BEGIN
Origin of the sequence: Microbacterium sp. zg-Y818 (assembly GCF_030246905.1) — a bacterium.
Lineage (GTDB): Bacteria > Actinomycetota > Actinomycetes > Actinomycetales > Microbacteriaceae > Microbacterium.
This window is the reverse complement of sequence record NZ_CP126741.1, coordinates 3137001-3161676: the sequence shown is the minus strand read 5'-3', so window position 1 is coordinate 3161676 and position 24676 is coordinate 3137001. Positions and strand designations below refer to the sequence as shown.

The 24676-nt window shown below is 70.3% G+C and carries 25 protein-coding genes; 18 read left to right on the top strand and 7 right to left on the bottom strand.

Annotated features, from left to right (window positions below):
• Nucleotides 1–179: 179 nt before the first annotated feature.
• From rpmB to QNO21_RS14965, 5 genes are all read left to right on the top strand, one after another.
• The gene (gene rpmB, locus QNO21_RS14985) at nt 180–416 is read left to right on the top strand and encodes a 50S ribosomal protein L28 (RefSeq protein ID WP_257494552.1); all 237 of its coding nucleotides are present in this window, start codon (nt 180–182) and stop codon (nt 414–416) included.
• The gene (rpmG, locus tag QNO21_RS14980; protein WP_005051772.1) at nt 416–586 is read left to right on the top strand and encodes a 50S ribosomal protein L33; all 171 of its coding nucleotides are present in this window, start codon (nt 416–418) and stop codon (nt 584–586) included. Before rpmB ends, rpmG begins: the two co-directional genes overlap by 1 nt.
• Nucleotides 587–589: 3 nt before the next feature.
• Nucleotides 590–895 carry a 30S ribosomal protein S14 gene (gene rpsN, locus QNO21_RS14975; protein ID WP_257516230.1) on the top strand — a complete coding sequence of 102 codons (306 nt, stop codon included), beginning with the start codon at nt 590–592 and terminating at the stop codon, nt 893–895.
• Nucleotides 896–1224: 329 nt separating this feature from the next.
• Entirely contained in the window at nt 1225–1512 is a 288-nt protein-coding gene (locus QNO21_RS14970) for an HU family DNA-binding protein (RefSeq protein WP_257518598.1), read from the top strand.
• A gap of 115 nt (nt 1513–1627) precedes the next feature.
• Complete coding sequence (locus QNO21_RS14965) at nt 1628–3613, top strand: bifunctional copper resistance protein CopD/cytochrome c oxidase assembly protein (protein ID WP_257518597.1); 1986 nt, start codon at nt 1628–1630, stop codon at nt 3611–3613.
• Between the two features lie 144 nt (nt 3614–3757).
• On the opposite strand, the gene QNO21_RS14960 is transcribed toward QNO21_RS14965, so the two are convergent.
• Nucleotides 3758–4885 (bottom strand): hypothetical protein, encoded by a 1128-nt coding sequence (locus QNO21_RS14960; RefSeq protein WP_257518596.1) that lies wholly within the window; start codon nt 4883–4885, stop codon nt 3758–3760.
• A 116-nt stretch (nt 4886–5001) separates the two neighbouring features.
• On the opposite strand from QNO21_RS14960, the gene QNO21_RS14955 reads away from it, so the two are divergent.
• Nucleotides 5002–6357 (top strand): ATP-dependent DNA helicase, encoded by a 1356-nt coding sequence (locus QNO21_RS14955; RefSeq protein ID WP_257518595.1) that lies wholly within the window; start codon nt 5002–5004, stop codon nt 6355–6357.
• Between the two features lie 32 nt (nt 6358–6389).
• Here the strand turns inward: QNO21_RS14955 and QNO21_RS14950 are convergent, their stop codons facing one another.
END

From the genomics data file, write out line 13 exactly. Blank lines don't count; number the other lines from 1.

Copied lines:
• Entirely contained in the window at nt 1225–1512 is a 288-nt protein-coding gene (locus QNO21_RS14970) for an HU family DNA-binding protein (RefSeq protein WP_257518598.1), read from the top strand.